Despite the high value of decapod crustaceans, relatively little research has focused on assessing the transparency in the marketing of these species. This study represents the first comprehensive evaluation of the quality of labelling, and the extent of mislabelling, of decapod crustacean products on the South African market. Data collected through surveys of supermarkets and seafood shops in three provinces (KwaZulu-Natal [KZN], Western Cape [WC] and Gauteng [GP]), indicated that the large majority of domestically available crustacean products were imported, but that 18% of these failed to comply with locally applicable country of origin labelling regulations. Voluntary information relating to the scientific name, production method (wild caught or farmed), and capture method of the species was supplied more frequently in supermarkets than in seafood shops, more frequently in the WC and GP than in KZN, and more frequently on shrimp products than on crab and lobster products. DNA sequencing of 77 products collected from the surveyed outlets revealed that 24 (31%) were misrepresented in some way. Species misrepresentations were most pronounced for shrimps, with Litopenaeus vannamei and Pleoticus muelleri being confirmed as the most common substitute species. One shrimp product was found to contain at least three different species, none of which matched the declared species, whereas a product labelled as crab turned out to be a member of the phylum Mollusca rather than the subphylum Crustacea. Overall, these findings demonstrate that the misrepresentation of crustaceans is commonplace on the South African market, signalling the need for a revision of the current seafood labelling and traceability legislation, as well as monitoring and enforcement efforts.

The aim of this study was to compare the performance of a DNA-barcode assay with fatty acid profile analysis to authenticate the botanical origin of olive oil. To achieve this aim, we performed a PCR-capillary electrophoresis (PCR-CE) approach on olive oil: seed oil blends using the plastid trnL (UAA) intron barcode. In parallel to genomic analysis, we subjected the samples to gas chromatography analysis of fatty acid composition. While the PCR-CE assay proved equally efficient as gas chromatography analysis in detecting adulteration with soybean, palm, rapeseed, sunflower, sesame, cottonseed and peanut oils, it was superior to the widely utilized analytical chemistry approach in revealing the adulterant species and detecting small quantities of corn and safflower oils in olive oil. Moreover, the DNA-based test correctly identified all tested olive oil: hazelnut oil blends whereas it was not feasible to detect hazelnut oil adulteration through fatty acid profile analysis. Thus, the present research has shown the feasibility of a PCR-CE barcode assay to detect adulteration in olive oil.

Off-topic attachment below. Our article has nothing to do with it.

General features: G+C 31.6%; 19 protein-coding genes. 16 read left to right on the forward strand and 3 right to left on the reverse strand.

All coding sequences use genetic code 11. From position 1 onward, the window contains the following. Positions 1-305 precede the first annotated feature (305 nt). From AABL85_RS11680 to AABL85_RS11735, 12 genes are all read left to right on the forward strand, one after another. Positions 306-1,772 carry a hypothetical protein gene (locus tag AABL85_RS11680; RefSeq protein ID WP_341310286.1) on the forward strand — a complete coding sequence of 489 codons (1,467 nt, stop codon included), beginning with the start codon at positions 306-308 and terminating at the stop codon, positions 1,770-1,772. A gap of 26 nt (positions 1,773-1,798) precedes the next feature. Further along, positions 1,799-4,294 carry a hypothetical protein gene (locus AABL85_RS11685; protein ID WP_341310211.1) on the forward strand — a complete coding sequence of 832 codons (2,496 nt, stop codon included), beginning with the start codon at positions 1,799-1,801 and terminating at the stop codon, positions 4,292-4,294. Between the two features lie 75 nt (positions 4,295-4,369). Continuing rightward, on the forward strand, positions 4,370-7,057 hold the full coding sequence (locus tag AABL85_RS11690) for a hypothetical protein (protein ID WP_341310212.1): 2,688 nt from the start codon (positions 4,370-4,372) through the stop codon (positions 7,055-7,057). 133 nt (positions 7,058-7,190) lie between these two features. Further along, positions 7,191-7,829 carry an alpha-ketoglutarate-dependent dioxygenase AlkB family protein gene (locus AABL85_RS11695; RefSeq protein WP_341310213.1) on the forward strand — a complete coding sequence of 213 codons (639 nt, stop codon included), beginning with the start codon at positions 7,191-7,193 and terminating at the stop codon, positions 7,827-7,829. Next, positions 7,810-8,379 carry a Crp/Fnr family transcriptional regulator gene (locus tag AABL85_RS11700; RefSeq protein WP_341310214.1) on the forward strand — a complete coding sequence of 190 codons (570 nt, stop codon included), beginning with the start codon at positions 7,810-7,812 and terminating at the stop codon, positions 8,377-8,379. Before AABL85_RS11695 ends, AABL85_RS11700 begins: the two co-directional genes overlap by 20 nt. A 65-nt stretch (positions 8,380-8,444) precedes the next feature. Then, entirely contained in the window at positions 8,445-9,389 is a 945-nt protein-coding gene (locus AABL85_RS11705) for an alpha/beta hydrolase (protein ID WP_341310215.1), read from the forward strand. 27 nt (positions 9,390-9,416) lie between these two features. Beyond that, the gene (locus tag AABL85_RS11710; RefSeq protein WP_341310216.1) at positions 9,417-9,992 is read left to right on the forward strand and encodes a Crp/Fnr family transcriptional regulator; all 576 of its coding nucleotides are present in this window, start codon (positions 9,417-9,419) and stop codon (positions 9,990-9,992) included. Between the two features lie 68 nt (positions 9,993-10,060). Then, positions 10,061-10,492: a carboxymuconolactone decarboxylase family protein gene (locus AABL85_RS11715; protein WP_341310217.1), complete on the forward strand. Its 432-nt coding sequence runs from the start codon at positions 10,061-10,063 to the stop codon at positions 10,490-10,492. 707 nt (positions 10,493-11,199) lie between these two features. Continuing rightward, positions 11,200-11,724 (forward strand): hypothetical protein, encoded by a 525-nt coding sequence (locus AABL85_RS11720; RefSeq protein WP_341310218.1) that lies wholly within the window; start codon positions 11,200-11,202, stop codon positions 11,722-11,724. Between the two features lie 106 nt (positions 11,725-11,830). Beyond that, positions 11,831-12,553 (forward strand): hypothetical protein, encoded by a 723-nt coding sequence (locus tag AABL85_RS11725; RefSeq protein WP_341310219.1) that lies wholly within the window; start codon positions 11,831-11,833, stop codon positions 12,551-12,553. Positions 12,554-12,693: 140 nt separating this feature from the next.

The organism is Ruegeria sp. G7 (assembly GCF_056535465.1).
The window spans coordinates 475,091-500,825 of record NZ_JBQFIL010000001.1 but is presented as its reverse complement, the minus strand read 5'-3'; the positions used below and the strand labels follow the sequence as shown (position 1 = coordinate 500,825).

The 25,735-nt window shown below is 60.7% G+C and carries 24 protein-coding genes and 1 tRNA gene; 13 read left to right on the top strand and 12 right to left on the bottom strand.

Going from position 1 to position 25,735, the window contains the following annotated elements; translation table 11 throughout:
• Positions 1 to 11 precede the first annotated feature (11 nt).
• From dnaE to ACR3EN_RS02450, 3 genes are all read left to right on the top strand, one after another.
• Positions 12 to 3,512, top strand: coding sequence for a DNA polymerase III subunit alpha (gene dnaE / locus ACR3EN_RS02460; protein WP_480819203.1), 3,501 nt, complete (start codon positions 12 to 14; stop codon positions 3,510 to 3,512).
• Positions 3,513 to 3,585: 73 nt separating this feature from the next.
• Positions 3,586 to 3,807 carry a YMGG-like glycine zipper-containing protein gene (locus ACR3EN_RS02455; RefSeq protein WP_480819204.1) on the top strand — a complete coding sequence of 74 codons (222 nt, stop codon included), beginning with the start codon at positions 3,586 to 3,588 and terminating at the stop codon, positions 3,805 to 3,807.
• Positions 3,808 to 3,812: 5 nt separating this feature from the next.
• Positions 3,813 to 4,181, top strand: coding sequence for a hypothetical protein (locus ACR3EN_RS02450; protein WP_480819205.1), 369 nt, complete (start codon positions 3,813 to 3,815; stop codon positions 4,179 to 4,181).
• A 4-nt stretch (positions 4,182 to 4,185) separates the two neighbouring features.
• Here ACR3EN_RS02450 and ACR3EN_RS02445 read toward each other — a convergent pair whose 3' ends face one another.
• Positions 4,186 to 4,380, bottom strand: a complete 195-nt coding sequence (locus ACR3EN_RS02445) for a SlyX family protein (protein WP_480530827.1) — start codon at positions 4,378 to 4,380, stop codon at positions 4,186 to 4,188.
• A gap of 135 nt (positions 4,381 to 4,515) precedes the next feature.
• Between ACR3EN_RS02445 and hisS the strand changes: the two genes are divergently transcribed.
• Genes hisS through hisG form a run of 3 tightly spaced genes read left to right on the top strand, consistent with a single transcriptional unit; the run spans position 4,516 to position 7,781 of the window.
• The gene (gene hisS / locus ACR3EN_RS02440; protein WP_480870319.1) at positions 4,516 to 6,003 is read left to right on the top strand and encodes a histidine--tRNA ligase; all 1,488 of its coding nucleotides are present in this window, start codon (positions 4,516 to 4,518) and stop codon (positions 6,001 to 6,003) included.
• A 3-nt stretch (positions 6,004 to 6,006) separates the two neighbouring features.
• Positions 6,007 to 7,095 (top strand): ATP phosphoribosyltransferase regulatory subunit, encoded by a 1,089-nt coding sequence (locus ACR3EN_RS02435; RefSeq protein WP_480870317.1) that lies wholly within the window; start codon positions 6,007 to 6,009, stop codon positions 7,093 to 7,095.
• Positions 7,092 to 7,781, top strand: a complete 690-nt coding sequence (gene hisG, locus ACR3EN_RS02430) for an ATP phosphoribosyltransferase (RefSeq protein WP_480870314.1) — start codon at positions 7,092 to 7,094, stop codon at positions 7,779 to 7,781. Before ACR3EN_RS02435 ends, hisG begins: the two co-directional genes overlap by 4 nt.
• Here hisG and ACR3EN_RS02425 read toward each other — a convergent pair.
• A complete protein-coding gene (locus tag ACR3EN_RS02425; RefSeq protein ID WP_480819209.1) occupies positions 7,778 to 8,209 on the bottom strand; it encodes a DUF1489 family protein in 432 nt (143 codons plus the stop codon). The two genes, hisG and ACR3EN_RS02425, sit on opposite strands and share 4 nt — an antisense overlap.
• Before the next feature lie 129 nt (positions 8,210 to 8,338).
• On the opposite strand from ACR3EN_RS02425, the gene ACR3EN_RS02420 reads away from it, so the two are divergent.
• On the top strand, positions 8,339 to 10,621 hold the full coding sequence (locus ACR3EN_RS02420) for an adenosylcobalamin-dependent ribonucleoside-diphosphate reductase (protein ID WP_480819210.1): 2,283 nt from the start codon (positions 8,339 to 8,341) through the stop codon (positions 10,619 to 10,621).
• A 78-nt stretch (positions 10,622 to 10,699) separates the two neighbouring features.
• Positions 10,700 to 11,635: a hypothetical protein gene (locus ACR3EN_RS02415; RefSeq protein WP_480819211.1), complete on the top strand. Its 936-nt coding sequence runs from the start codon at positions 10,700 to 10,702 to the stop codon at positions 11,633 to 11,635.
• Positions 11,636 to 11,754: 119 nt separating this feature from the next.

Determining the ecosystem function of high-order predators is critical for evaluation of food web interactions. Insectivorous birds are abundant predators in many ecosystems yet because they forage upon small taxa, it remains largely unknown whether birds are providing ecosystem services in the form of pest control or disservices by preying upon predaceous arthropod species. We extracted DNA from noninvasive fecal samples of adult and nestling Western Bluebirds (Sialia mexicana) in California vineyards. Using universal arthropod-specific primers, we sequenced prey items via massively parallel sequencing on the Illumina MiSeq platform. Bluebirds consumed a broad diet comprising 66 unique arthropod species from 6 orders and 28 families. Aedes sp. (mosquitoes: Culicidae), a previously unknown prey, was the most common item recovered, occurring in 49.5% of the fecal samples. Ectoparasitic bird blowfly (Protocalliphora) DNA was found in 7% of adult and 11% of nestling samples, presenting clear evidence of active feeding by the avian hosts on adult or larval ectoparasites. Herbivorous insects, primarily from the orders Hemiptera and Lepidoptera, represented over half (56%) of the prey items in bluebird diets. Intraguild predation (consumption of predator or parasitoid arthropods) represented only 3% of adult and nestling dietary items. Diets of adults were significantly different from nestlings as were diets from birds sampled in different vineyard blocks. Sex, date, number of young, and individual bird (based on resampled individuals) were all insignificant factors that did not explain diet variability. Nestling age was a significant factor in explaining a small amount of the variability in dietary components. In addition, our analysis of subsampling larger fecal samples and processing them independently revealed highly dissimilar results in all 10 trials and we recommend avoiding this common methodology. Molecular scatology offers powerfully informative techniques that can reveal the ecosystem function and services provided by abundant yet cryptic avian foragers.